2. Transition Relief. Taxpayers with pending nonautomatic Forms 3115 filed before May 5, 2016 where the change now qualifies as automatic have until June 6, 2016 or, if later, the date of the letter granting or denying consent to make the change, to ask their National Office contact to change to the automatic consent procedures. The National Office will then send an acknowledgement letter. The taxpayer will then have until the earlier of 30 days from the date of that letter or date they must file the Covington copy of the Form 3115. For automatic changes that are now nonautomatic, the transition relief varies depending on the change.
  3. Significant changes.
    • Lots of housekeeping to remove defunct TPR provisions.
    • Changes to comply with section 267(a)(3) now are exempt from the five-year item and five-year overall method eligibility rules.
    • Changes to the PCM under section 1.460-4(b) are now nonautomatic.
    • Changes from all impermissible inventory valuation and identification methods under section 471 are now automatic. 
    • Certain depreciation-related method changes are now scoped out if the taxpayer claimed a tax credit on the item's cost.
    • New changes related to the Retail Inventory Method, section 195 start-up costs, and UNICAP interest capitalization.
    • An extension of the five-year item eligibility waiver for certain changes, mostly TPR-related. 

Wednesday, January 20, 2016

Final thoughts on Liveblogging the IRS TPR Webinar

The Service still dances around the big issue that Rev. Proc. 2015-56 brought to the world's attention, (though it has been discussed among practitioners for quite some time): How does section 263A work with section 263(a)? Is it an independent capitalization provision whose "installation" and "construction" rules trump the rules for repairs under the TPR? If so, how and when?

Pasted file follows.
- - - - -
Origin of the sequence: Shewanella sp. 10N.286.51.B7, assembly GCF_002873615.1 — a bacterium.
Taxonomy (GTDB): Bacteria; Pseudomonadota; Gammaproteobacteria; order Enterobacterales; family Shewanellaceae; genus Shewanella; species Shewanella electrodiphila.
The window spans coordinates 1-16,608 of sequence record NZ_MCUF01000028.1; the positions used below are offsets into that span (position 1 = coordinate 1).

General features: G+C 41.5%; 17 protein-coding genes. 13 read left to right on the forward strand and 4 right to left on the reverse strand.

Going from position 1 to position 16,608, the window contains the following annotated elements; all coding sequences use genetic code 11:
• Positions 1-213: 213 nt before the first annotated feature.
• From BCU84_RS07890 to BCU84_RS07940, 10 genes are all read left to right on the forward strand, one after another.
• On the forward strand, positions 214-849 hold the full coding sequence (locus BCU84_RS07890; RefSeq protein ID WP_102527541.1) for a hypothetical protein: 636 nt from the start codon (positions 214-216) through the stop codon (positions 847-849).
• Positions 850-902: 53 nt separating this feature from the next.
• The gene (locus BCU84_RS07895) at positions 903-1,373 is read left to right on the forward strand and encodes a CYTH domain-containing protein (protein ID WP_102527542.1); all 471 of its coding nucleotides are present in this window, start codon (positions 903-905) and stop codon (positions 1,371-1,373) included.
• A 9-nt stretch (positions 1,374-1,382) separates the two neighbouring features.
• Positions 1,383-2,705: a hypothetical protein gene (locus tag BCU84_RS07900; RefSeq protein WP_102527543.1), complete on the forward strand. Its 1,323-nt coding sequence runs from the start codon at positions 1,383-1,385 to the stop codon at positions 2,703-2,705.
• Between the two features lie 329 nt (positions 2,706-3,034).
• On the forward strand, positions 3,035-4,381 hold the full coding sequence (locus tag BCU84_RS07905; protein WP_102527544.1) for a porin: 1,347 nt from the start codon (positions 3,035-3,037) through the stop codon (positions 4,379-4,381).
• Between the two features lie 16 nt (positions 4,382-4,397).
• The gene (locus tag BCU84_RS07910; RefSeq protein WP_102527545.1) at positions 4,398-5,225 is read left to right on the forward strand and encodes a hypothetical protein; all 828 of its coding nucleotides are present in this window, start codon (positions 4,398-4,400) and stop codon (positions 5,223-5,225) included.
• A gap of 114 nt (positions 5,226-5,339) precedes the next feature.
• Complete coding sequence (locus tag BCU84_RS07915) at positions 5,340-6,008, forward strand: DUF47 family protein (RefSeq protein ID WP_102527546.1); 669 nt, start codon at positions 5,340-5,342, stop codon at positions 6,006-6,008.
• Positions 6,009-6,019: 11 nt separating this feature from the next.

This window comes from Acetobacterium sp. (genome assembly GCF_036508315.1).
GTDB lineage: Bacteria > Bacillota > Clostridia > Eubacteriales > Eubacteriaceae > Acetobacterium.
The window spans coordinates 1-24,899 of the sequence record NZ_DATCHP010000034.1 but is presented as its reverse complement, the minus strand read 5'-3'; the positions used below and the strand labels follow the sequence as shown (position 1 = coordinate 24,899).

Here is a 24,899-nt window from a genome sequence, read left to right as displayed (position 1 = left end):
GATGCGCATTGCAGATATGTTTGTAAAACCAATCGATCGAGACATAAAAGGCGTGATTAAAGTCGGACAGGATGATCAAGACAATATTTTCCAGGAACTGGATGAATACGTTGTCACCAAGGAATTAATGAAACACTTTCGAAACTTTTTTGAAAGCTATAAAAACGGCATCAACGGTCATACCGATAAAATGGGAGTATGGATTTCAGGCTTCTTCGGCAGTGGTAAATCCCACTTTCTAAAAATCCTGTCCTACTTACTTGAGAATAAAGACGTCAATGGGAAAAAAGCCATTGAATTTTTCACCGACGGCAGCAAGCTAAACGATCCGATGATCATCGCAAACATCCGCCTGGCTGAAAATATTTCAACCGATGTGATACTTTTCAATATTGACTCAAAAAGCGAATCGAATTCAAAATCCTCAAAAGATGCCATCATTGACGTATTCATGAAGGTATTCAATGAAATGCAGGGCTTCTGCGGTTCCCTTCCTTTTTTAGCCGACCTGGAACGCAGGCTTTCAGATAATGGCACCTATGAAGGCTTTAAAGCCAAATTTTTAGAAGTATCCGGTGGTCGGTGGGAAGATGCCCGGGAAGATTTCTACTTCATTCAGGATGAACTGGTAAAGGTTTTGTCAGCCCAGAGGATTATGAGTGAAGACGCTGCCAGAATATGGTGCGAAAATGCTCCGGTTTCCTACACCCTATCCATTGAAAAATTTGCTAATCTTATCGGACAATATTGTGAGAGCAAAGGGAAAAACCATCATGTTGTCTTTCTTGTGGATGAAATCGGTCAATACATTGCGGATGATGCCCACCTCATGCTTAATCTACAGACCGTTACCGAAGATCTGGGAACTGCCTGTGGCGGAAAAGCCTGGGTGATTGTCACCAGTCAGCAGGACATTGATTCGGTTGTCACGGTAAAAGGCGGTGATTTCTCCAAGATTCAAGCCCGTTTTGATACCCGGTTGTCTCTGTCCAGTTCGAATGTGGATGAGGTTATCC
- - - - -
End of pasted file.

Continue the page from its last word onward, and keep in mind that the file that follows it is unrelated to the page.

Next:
I expect this issue to be addressed at the ABA Tax Section Midyear Meeting in a couple of weeks, but, given the lack of even informal guidance from the Service, most taxpayers and practitioners will be left wondering how the rules work for some time. Speaking of the ABA Tax Section, the Capital Recovery & Leasing committee hosted a wonderful panel on this issue last fall at the ABA Tax Section Joint Fall Meeting.Unfortunately, the panel did not resolve how the two Code section interact. My impression was that, if taxpayer-favorable guidance is not forthcoming, this issue will be litigated sooner rather than later.

Even More IRS TPR Liveblogging

IRS is now clarifying what most of us took for a mistake in an answer by an IRS presenter at the previous presentation of this webinar. Shingles could be a capitalizable restoration or betterment in certain circumstances. But the replacement of just the shingles often would be a repair.

More liveblogging TPR Webinar

My first question gets answered re: RP 2015-20 and its presumptive use.  Merrill Feldstein says a post-2014 method change would be nonautomatic (until the expiration of the 5-year item eligibility rule) and that only 2014 and later costs would qualify.

To return to the possibility of the presumption being rebuttable, I think that many taxpayers will have a tough time demonstrating that the presumption does not apply. I have thoughts on how to do so, but can't cover while liveblogging.

Liveblogging the IRS TPR Webinar (Pt 3)

Jill El-Bendary of SBSE states that inventoriable items treated as nonincidental materials and supplies under Rev. Proc. 2002-28 are not eligible for the DMSH. The same applies to Rev. Proc. 2001-10.

Liveblogging IRS TPR Webinar (pt 2)

Merrill Feldstein of Chief Counsel says that taxpayers can amend returns back to 2012 to use the higher DMSH threshold if the DMSH was elected on the original return and the taxpayer had in place procedures at the beginning of that year to expense the item under its book policy (and did deduct it for book purposes).